Entrepreneur, Thou Art Toolish, part 2   August 26, 2011

August 26, 2011

don't fail this bad, ladies and gentlemenDirectly on the coattails of my previous post, I am ready to call out another common failure point for entrepreneurs.  Major mistake #2 is approaching your web developer / partners / bank / focus group with baseless (or undetermined) pricing.

As a web developer with loads of startup experience, it is my job to give entrepreneurs direction with their web presence, but I am still amazed at how many people ask me “how much should I charge? or should it be free?” at the beginning of the project.  Don’t get me wrong, I very much enjoy the process of helping people derive a dollar value for their service based on their expenses.  It’s actually quite fun and gives me unparalleled insight into how their biz will operate both logically and financially.  I rarely build two web apps that operate in a similar manner or industry and, so, I hardly ever have “all the answers” at the point when I initially engage with a client.  Therefore, that process is necessary.

But the part of this process that is silly is why am I the one that is instigating it?  When entrepreneurs are deciding whether their idea is financially viable, the core part of the exercise should be computing operating expenses (especially marketing — which everyone neglects — e.g. “I’ll send out emails to all my friends” … ugh).  Weigh cost of operations against startup capital to see how long you can last in the negative.  Now you know if you need a primary revenue stream (advertising, for example) and whether you can afford to offer a free service.  Generally, after about 15 minutes of work, entrepreneurs see that they cannot support a free model.  And even better, it’s pretty clear how much needs to be pulled in each month.  Divide that by the number of users you are going to have.  Now divide that by 10 because that is the REAL number of users you are going to have.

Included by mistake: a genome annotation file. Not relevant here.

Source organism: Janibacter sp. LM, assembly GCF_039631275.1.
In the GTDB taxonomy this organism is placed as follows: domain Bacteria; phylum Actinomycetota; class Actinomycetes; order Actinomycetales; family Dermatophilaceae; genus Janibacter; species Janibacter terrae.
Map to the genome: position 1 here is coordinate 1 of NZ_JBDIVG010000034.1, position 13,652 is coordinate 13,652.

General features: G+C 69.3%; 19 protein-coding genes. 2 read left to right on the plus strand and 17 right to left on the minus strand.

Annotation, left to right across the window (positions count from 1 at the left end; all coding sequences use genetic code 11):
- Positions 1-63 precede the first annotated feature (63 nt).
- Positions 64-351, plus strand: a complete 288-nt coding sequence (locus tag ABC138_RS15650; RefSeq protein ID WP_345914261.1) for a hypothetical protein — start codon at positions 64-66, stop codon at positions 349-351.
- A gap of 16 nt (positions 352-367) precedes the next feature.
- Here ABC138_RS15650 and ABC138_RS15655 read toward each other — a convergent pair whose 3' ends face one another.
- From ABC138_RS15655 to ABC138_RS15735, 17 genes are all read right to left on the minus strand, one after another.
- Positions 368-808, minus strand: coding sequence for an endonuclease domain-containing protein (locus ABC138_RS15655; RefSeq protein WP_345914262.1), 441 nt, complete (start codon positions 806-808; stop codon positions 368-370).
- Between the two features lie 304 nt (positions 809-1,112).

I don’t expect enterpreneurs to come to me saying, “We need to bill $3.14 every three weeks”.  I expect lots of gray area.  However, sharp entrepreneurs should really be asking me the questions that allow them to refine their costs.  Like, how much is hosting?  How many servers do I need and what will they cost and can that be amortized over X months?  These questions indicate to me that the entrepreneur has determined that his model is at least somewhat financially viable.

Worse than this, however, is the client who tells me that pricing should be $9.99 per month “because it sounds good”.  I’ve heard it way more than two or three times.  To this day, I still can’t prevent my jaw from dropping when a prospect says this.  Next time, I should probably tell them that their project will cost a flat $69,500 … and when they ask why … wait for it … oh, hell, you complete the joke yourself.

Anyway, fon’t be a tool; run through this process and be hugely conservative when it comes to the number of advertisers, users, and revenue streams you’ll have.

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